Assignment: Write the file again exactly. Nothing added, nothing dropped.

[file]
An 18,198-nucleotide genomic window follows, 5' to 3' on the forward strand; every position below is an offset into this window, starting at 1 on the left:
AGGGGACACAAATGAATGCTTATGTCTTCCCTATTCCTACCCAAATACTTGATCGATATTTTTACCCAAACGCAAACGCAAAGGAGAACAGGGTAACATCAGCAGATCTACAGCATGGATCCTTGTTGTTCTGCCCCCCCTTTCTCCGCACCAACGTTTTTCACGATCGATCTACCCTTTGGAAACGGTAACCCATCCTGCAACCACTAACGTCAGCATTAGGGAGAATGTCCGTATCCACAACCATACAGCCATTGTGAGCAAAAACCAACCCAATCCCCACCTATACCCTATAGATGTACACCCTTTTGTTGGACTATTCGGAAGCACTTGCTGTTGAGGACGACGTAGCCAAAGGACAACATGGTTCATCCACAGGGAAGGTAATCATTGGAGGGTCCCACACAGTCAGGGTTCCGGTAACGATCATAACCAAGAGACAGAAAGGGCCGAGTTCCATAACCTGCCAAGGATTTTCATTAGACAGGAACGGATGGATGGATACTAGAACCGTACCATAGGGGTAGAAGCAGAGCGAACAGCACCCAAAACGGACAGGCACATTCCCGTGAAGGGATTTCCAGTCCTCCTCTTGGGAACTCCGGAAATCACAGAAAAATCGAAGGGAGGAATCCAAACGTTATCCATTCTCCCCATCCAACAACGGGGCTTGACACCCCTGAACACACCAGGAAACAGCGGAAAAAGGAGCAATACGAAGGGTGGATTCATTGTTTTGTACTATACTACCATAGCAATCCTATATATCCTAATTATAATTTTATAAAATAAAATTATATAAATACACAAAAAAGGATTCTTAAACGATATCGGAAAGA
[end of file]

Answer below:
An 18,198-nucleotide genomic window follows, 5' to 3' on the forward strand; every position below is an offset into this window, starting at 1 on the left:
AGGGGACACAAATGAATGCTTATGTCTTCCCTATTCCTACCCAAATACTTGATCGATATTTTTACCCAAACGCAAACGCAAAGGAGAACAGGGTAACATCAGCAGATCTACAGCATGGATCCTTGTTGTTCTGCCCCCCCTTTCTCCGCACCAACGTTTTTCACGATCGATCTACCCTTTGGAAACGGTAACCCATCCTGCAACCACTAACGTCAGCATTAGGGAGAATGTCCGTATCCACAACCATACAGCCATTGTGAGCAAAAACCAACCCAATCCCCACCTATACCCTATAGATGTACACCCTTTTGTTGGACTATTCGGAAGCACTTGCTGTTGAGGACGACGTAGCCAAAGGACAACATGGTTCATCCACAGGGAAGGTAATCATTGGAGGGTCCCACACAGTCAGGGTTCCGGTAACGATCATAACCAAGAGACAGAAAGGGCCGAGTTCCATAACCTGCCAAGGATTTTCATTAGACAGGAACGGATGGATGGATACTAGAACCGTACCATAGGGGTAGAAGCAGAGCGAACAGCACCCAAAACGGACAGGCACATTCCCGTGAAGGGATTTCCAGTCCTCCTCTTGGGAACTCCGGAAATCACAGAAAAATCGAAGGGAGGAATCCAAACGTTATCCATTCTCCCCATCCAACAACGGGGCTTGACACCCCTGAACACACCAGGAAACAGCGGAAAAAGGAGCAATACGAAGGGTGGATTCATTGTTTTGTACTATACTACCATAGCAATCCTATATATCCTAATTATAATTTTATAAAATAAAATTATATAAATACACAAAAAAGGATTCTTAAACGATATCGGAAAGA